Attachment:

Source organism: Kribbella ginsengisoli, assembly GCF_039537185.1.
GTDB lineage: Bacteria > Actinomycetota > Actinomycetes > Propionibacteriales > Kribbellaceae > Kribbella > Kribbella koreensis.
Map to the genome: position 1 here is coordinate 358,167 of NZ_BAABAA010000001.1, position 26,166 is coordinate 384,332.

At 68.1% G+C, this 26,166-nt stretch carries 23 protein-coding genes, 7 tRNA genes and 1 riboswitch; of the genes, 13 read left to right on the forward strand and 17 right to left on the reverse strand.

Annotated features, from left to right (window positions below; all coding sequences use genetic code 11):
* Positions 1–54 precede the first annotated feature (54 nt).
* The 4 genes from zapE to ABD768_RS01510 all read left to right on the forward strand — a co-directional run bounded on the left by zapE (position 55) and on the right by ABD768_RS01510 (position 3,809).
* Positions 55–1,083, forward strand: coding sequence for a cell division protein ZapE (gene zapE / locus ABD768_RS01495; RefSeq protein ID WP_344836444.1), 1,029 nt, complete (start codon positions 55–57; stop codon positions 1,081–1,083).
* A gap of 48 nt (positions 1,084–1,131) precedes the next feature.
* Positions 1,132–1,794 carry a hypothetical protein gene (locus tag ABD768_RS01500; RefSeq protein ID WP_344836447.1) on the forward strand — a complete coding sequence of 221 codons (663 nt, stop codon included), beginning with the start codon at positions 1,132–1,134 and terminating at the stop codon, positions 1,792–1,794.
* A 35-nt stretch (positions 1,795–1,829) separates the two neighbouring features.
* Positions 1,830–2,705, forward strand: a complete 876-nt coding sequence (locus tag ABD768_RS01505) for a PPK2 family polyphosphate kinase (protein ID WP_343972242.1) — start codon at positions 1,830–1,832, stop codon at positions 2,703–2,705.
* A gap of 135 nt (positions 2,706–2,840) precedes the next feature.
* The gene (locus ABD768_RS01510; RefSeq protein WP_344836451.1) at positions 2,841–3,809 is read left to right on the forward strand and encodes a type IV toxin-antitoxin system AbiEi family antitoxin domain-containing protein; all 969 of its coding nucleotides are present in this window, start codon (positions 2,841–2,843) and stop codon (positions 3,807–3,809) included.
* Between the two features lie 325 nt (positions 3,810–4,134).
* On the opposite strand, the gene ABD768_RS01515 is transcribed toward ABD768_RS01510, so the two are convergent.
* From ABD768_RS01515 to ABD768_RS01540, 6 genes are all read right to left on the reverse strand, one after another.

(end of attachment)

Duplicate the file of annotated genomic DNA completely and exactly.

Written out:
Source organism: Kribbella ginsengisoli, assembly GCF_039537185.1.
GTDB lineage: Bacteria > Actinomycetota > Actinomycetes > Propionibacteriales > Kribbellaceae > Kribbella > Kribbella koreensis.
Map to the genome: position 1 here is coordinate 358,167 of NZ_BAABAA010000001.1, position 26,166 is coordinate 384,332.

At 68.1% G+C, this 26,166-nt stretch carries 23 protein-coding genes, 7 tRNA genes and 1 riboswitch; of the genes, 13 read left to right on the forward strand and 17 right to left on the reverse strand.

Annotated features, from left to right (window positions below; all coding sequences use genetic code 11):
* Positions 1–54 precede the first annotated feature (54 nt).
* The 4 genes from zapE to ABD768_RS01510 all read left to right on the forward strand — a co-directional run bounded on the left by zapE (position 55) and on the right by ABD768_RS01510 (position 3,809).
* Positions 55–1,083, forward strand: coding sequence for a cell division protein ZapE (gene zapE / locus ABD768_RS01495; RefSeq protein ID WP_344836444.1), 1,029 nt, complete (start codon positions 55–57; stop codon positions 1,081–1,083).
* A gap of 48 nt (positions 1,084–1,131) precedes the next feature.
* Positions 1,132–1,794 carry a hypothetical protein gene (locus tag ABD768_RS01500; RefSeq protein ID WP_344836447.1) on the forward strand — a complete coding sequence of 221 codons (663 nt, stop codon included), beginning with the start codon at positions 1,132–1,134 and terminating at the stop codon, positions 1,792–1,794.
* A 35-nt stretch (positions 1,795–1,829) separates the two neighbouring features.
* Positions 1,830–2,705, forward strand: a complete 876-nt coding sequence (locus tag ABD768_RS01505) for a PPK2 family polyphosphate kinase (protein ID WP_343972242.1) — start codon at positions 1,830–1,832, stop codon at positions 2,703–2,705.
* A gap of 135 nt (positions 2,706–2,840) precedes the next feature.
* The gene (locus ABD768_RS01510; RefSeq protein WP_344836451.1) at positions 2,841–3,809 is read left to right on the forward strand and encodes a type IV toxin-antitoxin system AbiEi family antitoxin domain-containing protein; all 969 of its coding nucleotides are present in this window, start codon (positions 2,841–2,843) and stop codon (positions 3,807–3,809) included.
* Between the two features lie 325 nt (positions 3,810–4,134).
* On the opposite strand, the gene ABD768_RS01515 is transcribed toward ABD768_RS01510, so the two are convergent.
* From ABD768_RS01515 to ABD768_RS01540, 6 genes are all read right to left on the reverse strand, one after another.